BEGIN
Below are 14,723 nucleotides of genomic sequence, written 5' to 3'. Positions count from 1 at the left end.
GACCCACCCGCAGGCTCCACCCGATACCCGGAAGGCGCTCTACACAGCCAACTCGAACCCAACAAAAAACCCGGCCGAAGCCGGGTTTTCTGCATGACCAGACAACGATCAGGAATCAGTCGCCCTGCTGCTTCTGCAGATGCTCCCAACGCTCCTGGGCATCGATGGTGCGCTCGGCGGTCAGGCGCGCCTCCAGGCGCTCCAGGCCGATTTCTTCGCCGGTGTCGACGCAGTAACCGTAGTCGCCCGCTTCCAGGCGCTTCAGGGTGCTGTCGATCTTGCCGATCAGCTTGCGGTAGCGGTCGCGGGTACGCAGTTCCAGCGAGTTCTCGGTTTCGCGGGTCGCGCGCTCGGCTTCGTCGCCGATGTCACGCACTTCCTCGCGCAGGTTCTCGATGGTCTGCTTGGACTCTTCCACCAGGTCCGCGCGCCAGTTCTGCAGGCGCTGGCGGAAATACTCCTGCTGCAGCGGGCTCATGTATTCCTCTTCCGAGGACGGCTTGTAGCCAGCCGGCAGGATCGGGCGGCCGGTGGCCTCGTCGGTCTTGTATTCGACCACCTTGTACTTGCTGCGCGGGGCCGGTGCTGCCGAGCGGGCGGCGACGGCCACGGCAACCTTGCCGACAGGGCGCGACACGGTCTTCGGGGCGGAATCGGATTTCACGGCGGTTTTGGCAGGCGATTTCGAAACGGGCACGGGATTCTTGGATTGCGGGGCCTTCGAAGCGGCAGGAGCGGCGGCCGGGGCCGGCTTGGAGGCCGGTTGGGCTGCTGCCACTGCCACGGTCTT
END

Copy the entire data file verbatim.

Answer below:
Below are 14,723 nucleotides of genomic sequence, written 5' to 3'. Positions count from 1 at the left end.
GACCCACCCGCAGGCTCCACCCGATACCCGGAAGGCGCTCTACACAGCCAACTCGAACCCAACAAAAAACCCGGCCGAAGCCGGGTTTTCTGCATGACCAGACAACGATCAGGAATCAGTCGCCCTGCTGCTTCTGCAGATGCTCCCAACGCTCCTGGGCATCGATGGTGCGCTCGGCGGTCAGGCGCGCCTCCAGGCGCTCCAGGCCGATTTCTTCGCCGGTGTCGACGCAGTAACCGTAGTCGCCCGCTTCCAGGCGCTTCAGGGTGCTGTCGATCTTGCCGATCAGCTTGCGGTAGCGGTCGCGGGTACGCAGTTCCAGCGAGTTCTCGGTTTCGCGGGTCGCGCGCTCGGCTTCGTCGCCGATGTCACGCACTTCCTCGCGCAGGTTCTCGATGGTCTGCTTGGACTCTTCCACCAGGTCCGCGCGCCAGTTCTGCAGGCGCTGGCGGAAATACTCCTGCTGCAGCGGGCTCATGTATTCCTCTTCCGAGGACGGCTTGTAGCCAGCCGGCAGGATCGGGCGGCCGGTGGCCTCGTCGGTCTTGTATTCGACCACCTTGTACTTGCTGCGCGGGGCCGGTGCTGCCGAGCGGGCGGCGACGGCCACGGCAACCTTGCCGACAGGGCGCGACACGGTCTTCGGGGCGGAATCGGATTTCACGGCGGTTTTGGCAGGCGATTTCGAAACGGGCACGGGATTCTTGGATTGCGGGGCCTTCGAAGCGGCAGGAGCGGCGGCCGGGGCCGGCTTGGAGGCCGGTTGGGCTGCTGCCACTGCCACGGTCTT